Affordable mobility is a factor here too, with Berlin residents being able to access all of the city’s public transportation for €49 per month with the Deutschlandtiket. Starting in July, residents could even opt for a local €29 Berlin-abo ticket instead.

Of course, as Whitlam mentioned, rising rents and living costs have delivered some blows to Berlin’s affordability in recent years.

Berlin has become the second most expensive German city to rent in, and rents continue to rise rapidly in the city despite rental price protections in place.

READ ALSO: Why are Berlin rents soaring by 20 percent when there’s a rent brake?

For now, however, Berlin rents are still cheap compared to many other big European cities. According to Statista, average rents in Berlin in 2023 were still well below those in Amsterdam, Lisbon, Rome, Paris, and Munich.

A playground full of culture and history

Mobility and affordability make Berlin a great place to stay for those who reside here, but arguably what draws newcomers to the city is its culture.

For Whitlam, Berlin’s “hedonistic bent” is among the city’s draws. Residents and visitors alike often find a taste of that hedonistic culture at one of the city’s many world-renowned techno clubs.

READ ALSO: Berlin’s techno scene added to UNESCO World Heritage list

Queue for Berghain club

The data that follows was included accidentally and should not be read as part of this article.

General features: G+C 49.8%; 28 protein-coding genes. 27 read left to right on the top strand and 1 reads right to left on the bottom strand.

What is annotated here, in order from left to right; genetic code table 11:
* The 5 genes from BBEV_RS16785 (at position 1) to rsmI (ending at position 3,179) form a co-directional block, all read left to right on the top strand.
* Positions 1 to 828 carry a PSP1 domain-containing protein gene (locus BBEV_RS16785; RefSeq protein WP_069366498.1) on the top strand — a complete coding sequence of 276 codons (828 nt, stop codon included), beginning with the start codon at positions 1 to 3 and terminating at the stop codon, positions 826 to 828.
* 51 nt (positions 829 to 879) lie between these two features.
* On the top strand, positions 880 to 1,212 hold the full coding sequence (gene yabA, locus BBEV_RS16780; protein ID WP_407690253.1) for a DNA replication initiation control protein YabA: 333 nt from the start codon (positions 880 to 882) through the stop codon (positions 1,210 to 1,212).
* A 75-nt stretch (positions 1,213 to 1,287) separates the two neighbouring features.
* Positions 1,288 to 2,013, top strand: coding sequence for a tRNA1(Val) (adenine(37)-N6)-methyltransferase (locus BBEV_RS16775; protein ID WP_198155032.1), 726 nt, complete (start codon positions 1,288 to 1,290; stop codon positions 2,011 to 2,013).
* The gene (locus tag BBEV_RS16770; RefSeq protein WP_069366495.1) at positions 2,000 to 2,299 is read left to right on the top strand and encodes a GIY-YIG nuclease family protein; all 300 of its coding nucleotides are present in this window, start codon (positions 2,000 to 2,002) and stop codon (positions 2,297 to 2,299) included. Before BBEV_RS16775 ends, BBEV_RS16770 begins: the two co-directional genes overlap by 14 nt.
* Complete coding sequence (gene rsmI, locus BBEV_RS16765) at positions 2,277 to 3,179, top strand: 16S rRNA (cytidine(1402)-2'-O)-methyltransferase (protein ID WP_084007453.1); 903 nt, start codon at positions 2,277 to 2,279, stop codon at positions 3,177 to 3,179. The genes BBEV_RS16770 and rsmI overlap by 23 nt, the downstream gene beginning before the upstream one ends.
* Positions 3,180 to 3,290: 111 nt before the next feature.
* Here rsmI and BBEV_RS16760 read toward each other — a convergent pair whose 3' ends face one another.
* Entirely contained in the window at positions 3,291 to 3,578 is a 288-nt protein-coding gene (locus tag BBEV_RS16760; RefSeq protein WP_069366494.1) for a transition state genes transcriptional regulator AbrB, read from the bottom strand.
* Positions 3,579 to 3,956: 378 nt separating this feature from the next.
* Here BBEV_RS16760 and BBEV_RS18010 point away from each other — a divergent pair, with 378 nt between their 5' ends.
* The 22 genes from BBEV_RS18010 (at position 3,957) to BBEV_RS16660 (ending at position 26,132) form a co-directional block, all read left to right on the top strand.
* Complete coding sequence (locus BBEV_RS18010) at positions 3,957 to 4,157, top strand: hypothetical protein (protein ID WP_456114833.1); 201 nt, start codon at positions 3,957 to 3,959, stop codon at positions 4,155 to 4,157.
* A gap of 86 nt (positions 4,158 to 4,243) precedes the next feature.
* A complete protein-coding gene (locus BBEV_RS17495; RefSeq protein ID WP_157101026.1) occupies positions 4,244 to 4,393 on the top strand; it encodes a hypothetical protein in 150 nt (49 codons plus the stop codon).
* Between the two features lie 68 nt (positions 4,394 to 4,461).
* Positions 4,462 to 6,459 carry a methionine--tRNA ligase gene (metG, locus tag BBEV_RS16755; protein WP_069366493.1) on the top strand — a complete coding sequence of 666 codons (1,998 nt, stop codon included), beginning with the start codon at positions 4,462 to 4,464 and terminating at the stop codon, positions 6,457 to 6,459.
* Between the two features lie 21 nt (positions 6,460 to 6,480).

Hundreds of people queue outside Berghain, Berlin’s most famous techno club. Photo: picture alliance/dpa | Christophe Gateau

Whitlam notes that Berlin’s rich and well-documented history also makes the city ripe for exploration. Between “Prussian, Imperial, Third Reich, or Cold War locations…you’re never far from something historically interesting and deeply significant,” he said. 

For Sullivan, Berlin offers a “sense that life can be lived differently…a willingness to embrace the alternative and quirky”. 

For some, an alternative life might mean attending FKK (nudist) events or sex-positive parties and for others it might mean growing vegetables in a community garden or living on a boat in the Spree.

Whatever it is you are into, you can probably find a community of people who share your interests in Berlin.

It’s not all wine and roses

There are many reasons why Berlin has earned its place on the Happy City Index, but it demands to be said that there are plenty of things that local residents take issue with. 

“I find it amusing that Berlin has landed in the ‘happiest cities’ category given the heavy weight of its history, the way Berliners have a reputation for routine grumpiness, and that residents complain endlessly about the long, miserable winters,” said Sullivan, putting his finger on a couple common complaints.

Beside grumpy locals and bad weather, the other most common complaint is having to deal with bureaucratic nightmare scenarios.

“Bureaucracy, and the glacial pace of it, is one of the worst things about living in Berlin,” said Whitlam.  

He added: “I have sat before government officials that have asked me to come back with this or that piece of paper, and then been amazed that I have scanned it and saved it in the cloud…This reticence towards technology isn’t just annoying, it will leave this country left in the dust as everyone else moves forward.”

Thankfully, for Berlin residents, after you’ve spent some time doing battle with bureaucracy, you can go for a walk through the park, and have a modestly priced drink by the Spree.